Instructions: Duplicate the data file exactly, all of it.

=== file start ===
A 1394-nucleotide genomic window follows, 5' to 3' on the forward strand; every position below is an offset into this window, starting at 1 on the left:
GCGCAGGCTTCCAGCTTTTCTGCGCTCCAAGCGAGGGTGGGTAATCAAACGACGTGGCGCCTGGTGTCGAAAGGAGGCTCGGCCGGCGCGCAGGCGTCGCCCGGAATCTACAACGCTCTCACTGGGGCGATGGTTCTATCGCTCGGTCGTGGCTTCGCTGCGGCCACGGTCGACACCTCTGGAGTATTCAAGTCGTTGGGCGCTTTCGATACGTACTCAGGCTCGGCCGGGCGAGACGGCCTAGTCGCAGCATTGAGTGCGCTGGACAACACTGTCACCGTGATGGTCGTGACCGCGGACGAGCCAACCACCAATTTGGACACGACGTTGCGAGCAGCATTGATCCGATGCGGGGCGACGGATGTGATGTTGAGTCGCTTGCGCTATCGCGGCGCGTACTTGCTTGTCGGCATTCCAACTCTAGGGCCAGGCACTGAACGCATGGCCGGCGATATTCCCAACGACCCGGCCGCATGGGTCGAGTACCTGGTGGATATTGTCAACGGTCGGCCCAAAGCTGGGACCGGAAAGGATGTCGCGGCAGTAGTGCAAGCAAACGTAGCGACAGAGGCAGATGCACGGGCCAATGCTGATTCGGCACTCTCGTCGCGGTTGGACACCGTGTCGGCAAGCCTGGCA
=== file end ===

A 1394-nucleotide genomic window follows, 5' to 3' on the forward strand; every position below is an offset into this window, starting at 1 on the left:
GCGCAGGCTTCCAGCTTTTCTGCGCTCCAAGCGAGGGTGGGTAATCAAACGACGTGGCGCCTGGTGTCGAAAGGAGGCTCGGCCGGCGCGCAGGCGTCGCCCGGAATCTACAACGCTCTCACTGGGGCGATGGTTCTATCGCTCGGTCGTGGCTTCGCTGCGGCCACGGTCGACACCTCTGGAGTATTCAAGTCGTTGGGCGCTTTCGATACGTACTCAGGCTCGGCCGGGCGAGACGGCCTAGTCGCAGCATTGAGTGCGCTGGACAACACTGTCACCGTGATGGTCGTGACCGCGGACGAGCCAACCACCAATTTGGACACGACGTTGCGAGCAGCATTGATCCGATGCGGGGCGACGGATGTGATGTTGAGTCGCTTGCGCTATCGCGGCGCGTACTTGCTTGTCGGCATTCCAACTCTAGGGCCAGGCACTGAACGCATGGCCGGCGATATTCCCAACGACCCGGCCGCATGGGTCGAGTACCTGGTGGATATTGTCAACGGTCGGCCCAAAGCTGGGACCGGAAAGGATGTCGCGGCAGTAGTGCAAGCAAACGTAGCGACAGAGGCAGATGCACGGGCCAATGCTGATTCGGCACTCTCGTCGCGGTTGGACACCGTGTCGGCAAGCCTGGCA